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November 18, 1971 - Image 3

Resource type:
Text
Publication:
The Michigan Daily, 1971-11-18

Disclaimer: Computer generated plain text may have errors. Read more about this.

Ni
RC Players
SHAW: OVERRULED
ANOUILH: CECILE
75c
East Quad Aud. Thurs.-Sat.
8:00 P.M. Nov. 18-20

page three

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Sfr "i!3an

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NEWS PHONE: 764-0552
BUSINESS PHONE: 764-0554

-., ...-

Ann Arbor, Michigan

Thursday, November 18, 1971

MILITARY PROCUREMENT BILL

Nixon

rejects

Viet

withdrawal

date

. 4-m=

"One of the most exciting
films you'll see this year."
Detroit News

CLINT EASTWOOD
Shows at
lop 1,3,5,
"PLAY MISTY FOR ME" 7, 9:05 P.M.
...an Invitailon to terror...
A UNVEASAL-MAtPASO COMPANY PICTURE.TECHNICOLOR X c

briefs
I~ v
By The Associated Press
IN REPLY to a student protest Monday at Wayne State,
The Internal Revenue Service directed George Gullen Jr., acting
school president, to remove the 20 per cent tuition increase be-
cause it violated Phase 2 of the federal price-control regulations.
Gullen said the university would revert to its old tuition rates
immediately but expressed concern that the decision had been made
before the university presented its case.
Gullen later requested that the. State of Michigan give Wayne
State another $3.5 million to compensate for the loss of tuition in-
creases. He also asked that the school be exempt from the three
per cent cutback which would bring about $1.5 million for the
school.
RIOT POLICE IN SANTIAGO, CHILE, used tear gas yes-
terday to disperse 100 students who had assembled to protest a
takeover of the University of Chile's main building by leftist stu-
dents.
The conflict is the result of nationwide efforts by Communists
and Socialists, the bulwarks of Chile's leftist government, to gain
control of labor, the legislature, basic industries and education.
FIGHTING ERUPTED 10 miles from downtown Pnom Penh
yesterday as Cambodian troops rammed into the first line of ene-
my defenses.
An offensive by Cambodian troops began in the northeast yes-
terday with air strikes, shelling, and infantry probes, a Cambodian
high command spokesman reported.
U. S. Cobra helicopter gunships also went into action on the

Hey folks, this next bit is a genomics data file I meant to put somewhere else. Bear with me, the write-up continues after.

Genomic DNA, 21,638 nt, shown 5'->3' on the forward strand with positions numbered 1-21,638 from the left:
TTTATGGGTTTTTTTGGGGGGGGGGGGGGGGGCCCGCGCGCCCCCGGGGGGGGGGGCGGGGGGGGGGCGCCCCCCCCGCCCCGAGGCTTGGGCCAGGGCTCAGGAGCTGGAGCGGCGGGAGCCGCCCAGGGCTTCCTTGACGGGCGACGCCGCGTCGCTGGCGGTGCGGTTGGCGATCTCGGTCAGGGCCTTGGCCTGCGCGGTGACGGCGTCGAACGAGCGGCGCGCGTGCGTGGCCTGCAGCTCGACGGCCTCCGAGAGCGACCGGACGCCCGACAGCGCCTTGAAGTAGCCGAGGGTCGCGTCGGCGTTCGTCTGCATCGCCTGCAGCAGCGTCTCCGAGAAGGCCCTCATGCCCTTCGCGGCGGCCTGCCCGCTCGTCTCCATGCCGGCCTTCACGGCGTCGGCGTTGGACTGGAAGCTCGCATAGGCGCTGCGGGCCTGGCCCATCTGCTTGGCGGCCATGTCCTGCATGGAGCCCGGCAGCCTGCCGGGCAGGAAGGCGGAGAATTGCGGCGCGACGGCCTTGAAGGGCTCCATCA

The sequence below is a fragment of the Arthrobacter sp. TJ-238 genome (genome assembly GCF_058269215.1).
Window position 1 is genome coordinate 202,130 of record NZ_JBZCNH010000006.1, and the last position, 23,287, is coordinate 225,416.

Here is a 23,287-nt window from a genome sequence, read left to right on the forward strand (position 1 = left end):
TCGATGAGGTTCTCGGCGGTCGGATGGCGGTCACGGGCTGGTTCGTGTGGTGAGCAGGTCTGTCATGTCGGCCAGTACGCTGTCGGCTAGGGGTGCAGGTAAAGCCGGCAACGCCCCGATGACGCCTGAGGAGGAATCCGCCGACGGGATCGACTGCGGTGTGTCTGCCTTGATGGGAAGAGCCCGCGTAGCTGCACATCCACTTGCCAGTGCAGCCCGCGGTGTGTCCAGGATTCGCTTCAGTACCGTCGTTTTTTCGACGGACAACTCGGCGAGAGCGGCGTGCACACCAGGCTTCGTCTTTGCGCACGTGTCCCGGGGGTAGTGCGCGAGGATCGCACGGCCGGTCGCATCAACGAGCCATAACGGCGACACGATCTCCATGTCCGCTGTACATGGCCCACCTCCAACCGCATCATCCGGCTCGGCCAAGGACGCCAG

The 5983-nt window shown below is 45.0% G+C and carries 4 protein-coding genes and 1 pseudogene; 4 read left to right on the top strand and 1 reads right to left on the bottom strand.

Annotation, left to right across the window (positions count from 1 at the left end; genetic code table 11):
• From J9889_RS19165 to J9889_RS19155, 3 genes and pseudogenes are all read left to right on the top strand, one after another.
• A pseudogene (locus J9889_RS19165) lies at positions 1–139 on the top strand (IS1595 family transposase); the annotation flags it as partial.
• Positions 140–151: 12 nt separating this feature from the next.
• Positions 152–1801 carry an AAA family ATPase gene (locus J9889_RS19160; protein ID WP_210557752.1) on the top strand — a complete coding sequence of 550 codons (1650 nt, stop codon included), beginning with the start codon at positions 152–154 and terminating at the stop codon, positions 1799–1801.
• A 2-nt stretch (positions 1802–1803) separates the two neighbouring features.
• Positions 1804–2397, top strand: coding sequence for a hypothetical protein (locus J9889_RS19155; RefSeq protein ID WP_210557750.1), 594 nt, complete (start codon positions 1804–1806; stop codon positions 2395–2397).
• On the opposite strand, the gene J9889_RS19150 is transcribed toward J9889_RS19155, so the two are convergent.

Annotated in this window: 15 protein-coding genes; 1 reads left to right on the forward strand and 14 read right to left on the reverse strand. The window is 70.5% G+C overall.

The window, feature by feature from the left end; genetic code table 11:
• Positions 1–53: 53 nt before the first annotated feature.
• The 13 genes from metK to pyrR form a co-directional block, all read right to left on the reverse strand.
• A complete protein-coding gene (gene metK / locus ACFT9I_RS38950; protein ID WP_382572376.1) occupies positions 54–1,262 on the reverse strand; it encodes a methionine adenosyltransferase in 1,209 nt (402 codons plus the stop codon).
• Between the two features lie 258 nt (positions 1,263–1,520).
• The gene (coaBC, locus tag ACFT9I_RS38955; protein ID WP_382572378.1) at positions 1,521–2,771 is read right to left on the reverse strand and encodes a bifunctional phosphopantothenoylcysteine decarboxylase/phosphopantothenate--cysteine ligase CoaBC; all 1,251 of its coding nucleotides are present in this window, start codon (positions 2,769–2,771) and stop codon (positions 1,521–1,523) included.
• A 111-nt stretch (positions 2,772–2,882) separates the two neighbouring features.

front yesterday for the second day in a row, bombing North Vietna-
mese and Viet Cong positions on a treeline north of Highway 4, the
road to the sea.
TWO PRISON INMATES crashed through heavy wire gates
in a homemade tank and escaped, Superintendent Lawrence Dug-
ger said yesterday.
He said Roy Gyger, 26, and Wallace McDonald, 43, manufac-
tured the tank in the Raiford State Prison furniture factory where
both were employed.
Gyger and McDonald were pursued by guards and dogs but
away and remain at large.
C SECRETARY OF DEFENSE MELVIN LAIRD yesterday de-
nied the existence of discriminatory quotas in assigning black
troops to overseas American bases.

WASHINGTON 0 - Accusing Congress of hindering his
search for a negotiated settlement, President Nixon signed
yesterday a $21.3-billion military-procurement bill but
brushed aside a provision calling for a deadline for U.S.
withdrawal from Indochina.
The procurement bill authorizes $871.4 million less than
sought by the Pentagon. Actual appropriations must be voted
later.
Even as Nixon declared he would not be bound by the
procurement bill's withdrawal clause, the House headed for
a vote on a move by Rep. Edward Boland (D-Mass.) to cut
3ff all U.S. war money next'
June 1.
Nixon strongly opposes the Bo-
land amendment, just as he
fought the amendment sponsor-
ed by Senate Democratic Leader
Mike Mansfield of Montana which agencies no
Wklb Lnl nn01 th lA rement

SPEAKING AT A NEWS CONFERENCE yesterday, the Rev.
Jesse Jackson, national director of the Southern Christian Lead-
ership Conference, opposed President Nixon's program to halt
inflation. Jackson hopes to address the AFL-CIO labor conven-
tion which opens tomorrow appealing for help for the poor.
s "
Commission passes
price 'hike for autos

was tac ed on to ie prucuiein
bill.
The Mansfield amendment "is
without binding force or effect,"
Nixon said, "and it does not re-
flect my judgment about the way,
in which the war should be
brought to a conclusion."
The amendment Nixon said he'
would ignore was a weakened
version of one passed earlier by
the Senate calling for total with-
drawal within six months. After
the House rejected that language,;
a compromise was passed which
"urges and requests" Nixon to;
withdraw all troops "at a date'
certain" subject to release of U.S.
war prisoners and an accounting
for the missing in action.
Nixon said that he will not
change "the policies I have pur-
sued and shall continue to pursue"
in Indochina.
Nixon reiterated that until a
full settlement occurs the rate of
withdrawal of U.S. forces will be
determined by "the level of enemy
activity, the progress of Vietna-
mization, and by the progress to-
wards obtaining the release of all
American prisoners and a cease-
fire for all of Southwest Asia,."
The Michigan Daily, edited and man-
aged by students at the University of
Michigan. News phone: 764-0552. Second
Class postage paid at Ann Arbor, Mich-
tgan, 420 Maynard street, Ann Arbor,
Michigan 48104. Published daily Tues-